“Service providers” in SEs are defined as those individuals who give their under-utilized assets and services for the shared usage of consumers. The motivations for service providers to participate in SEs include entrepreneurial opportunity and social value. SEs and collaborative consumption are related phenomenon that emerged after the economic recession of 2008. The economic loss faced by people during the recession was seen as a driver to be recovered or mediated through the development of SE platforms or collaborative consumption platforms. Therefore, these consumption trends became one of the major drivers for service providers to utilize their unused or under-utilized assets as an avenue to recover economic losses, to have an additional income source, and to co-create value (Benoit et al., 2017)

Habibi et al. (2017) argue that in some collaborative consumption contexts social motivation drives participation. Airbnb stresses the community aspect of their platform and the locality of the accommodation on offer (Benoit et al., 2017). Hence, this also acts as a motivating factor for service providers who can share their under-utilized asset and also create good social connections with travelers and other consumers.

Antecedents for the platform provider approach can be the economic benefit that these platforms (Airbnb, Uber etc.) receive through matchmaking activity between the consumer and service provider. Opportunities to innovate and react to market demand and supply dynamics arise through policies like surge pricing, discounting, etc. Lastly, social relationships created by platform providers can be a motivator to participate in the collaborative consumption of a SE.

Decision-making in Sharing Economies

Decisions are the key characteristics of a SE in deciding upon how participants are going to participate in that particular SE. As per the literature reviewed, various business model are available, including, 1) Consumer-to-consumer (C2C), where access to an under-utilized asset is temporary, and transactions take place directly between consumers, 2) Business-to-consumer (B2C) where rental of goods takes place from company to consumer, which we call a “product service economy”, 3) On-demand economy, wherein we are dealing with peer-to-peer (P2P) service delivery, instead of P2P product delivery.  Notably, consumers selling goods to each other is called a “second-hand economy”, which does not fall under the category of SE as in this case permanent access is given to consumers rather than the temporary access (Frenken and Schor, 2017).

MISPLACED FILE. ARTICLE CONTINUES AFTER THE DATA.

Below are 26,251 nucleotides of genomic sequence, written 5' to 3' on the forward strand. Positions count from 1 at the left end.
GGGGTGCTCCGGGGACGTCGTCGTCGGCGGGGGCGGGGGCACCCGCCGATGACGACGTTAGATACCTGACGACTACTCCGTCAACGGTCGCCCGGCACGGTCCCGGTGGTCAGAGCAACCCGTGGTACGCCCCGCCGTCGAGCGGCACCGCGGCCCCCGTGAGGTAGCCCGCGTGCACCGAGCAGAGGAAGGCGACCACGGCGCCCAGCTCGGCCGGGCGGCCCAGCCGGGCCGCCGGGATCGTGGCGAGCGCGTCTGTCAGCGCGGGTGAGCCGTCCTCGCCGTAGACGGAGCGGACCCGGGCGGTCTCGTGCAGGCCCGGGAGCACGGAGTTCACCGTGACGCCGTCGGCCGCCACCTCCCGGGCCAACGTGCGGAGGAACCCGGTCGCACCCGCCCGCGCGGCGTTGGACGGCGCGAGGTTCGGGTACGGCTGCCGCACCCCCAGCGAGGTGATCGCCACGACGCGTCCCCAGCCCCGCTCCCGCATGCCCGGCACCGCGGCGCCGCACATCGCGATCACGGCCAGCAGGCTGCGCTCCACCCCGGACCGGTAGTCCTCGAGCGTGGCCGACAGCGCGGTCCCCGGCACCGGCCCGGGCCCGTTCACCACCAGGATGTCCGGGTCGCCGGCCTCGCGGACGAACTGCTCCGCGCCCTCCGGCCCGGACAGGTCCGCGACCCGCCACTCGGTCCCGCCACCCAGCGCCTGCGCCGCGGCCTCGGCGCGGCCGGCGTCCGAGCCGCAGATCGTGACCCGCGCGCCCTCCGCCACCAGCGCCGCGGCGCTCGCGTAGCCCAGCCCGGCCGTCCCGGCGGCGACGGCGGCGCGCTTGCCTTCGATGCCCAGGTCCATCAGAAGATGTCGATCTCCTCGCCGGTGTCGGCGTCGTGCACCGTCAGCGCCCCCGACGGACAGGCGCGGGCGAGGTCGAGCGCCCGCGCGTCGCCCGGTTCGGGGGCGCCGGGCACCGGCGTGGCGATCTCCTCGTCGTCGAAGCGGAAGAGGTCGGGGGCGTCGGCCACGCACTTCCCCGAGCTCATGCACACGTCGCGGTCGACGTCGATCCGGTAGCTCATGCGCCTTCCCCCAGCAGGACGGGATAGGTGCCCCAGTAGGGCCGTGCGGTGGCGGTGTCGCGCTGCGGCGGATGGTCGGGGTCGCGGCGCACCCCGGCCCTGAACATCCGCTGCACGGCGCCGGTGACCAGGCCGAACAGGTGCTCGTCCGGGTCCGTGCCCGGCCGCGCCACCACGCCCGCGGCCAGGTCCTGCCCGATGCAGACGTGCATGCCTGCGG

Andreassen et al. (2020) developed a paper to understand SE business models and how to create value for stakeholders with sustainability in a triadic business model. Hazee et al. (2020) investigated the design challenges and risks faced by sharing a product service system (PSS) by extending “unified service theory”. The study revealed that consumers expect that risks should be minimized to enhance their perceived consumer value via structural and infrastructural design choices. Secondly, the study also revealed a value sharing proposition in customer supplied resources, with contingency factors as consequences that must be considered while designing the system. Vigneri (2020) investigated the role of dynamic management systems to understand which factors are crucial in making a crowdsourcing platform more effective for seekers and users. Platform performance parameters include the  user base and resource structure. Kwok and Xie (2018) investigated the role of similarity between renters and consumers, including its impact on the transaction between the peer-to-peer accommodation provider, and the buyers those who are using the accommodation. The similarity they found was evaluated based on criteria like demographic information shared on the cyber marketplace. Hoskins and Leick (2019) posited that GDP will impact the likelihood that travelers will choose to book accommodation through online platforms in the SE context, with the role of online customer reviews role investigated for how they influence the decision. The findings of the study revealed that SE is seen as an acceptable alternative to the traditional incumbents. Total number of online reviews is a signal of popularity among prospective travelers, with average star rating as sign of accommodation, with positive online reviews more influential to drive rental bookings in the face of network externalities.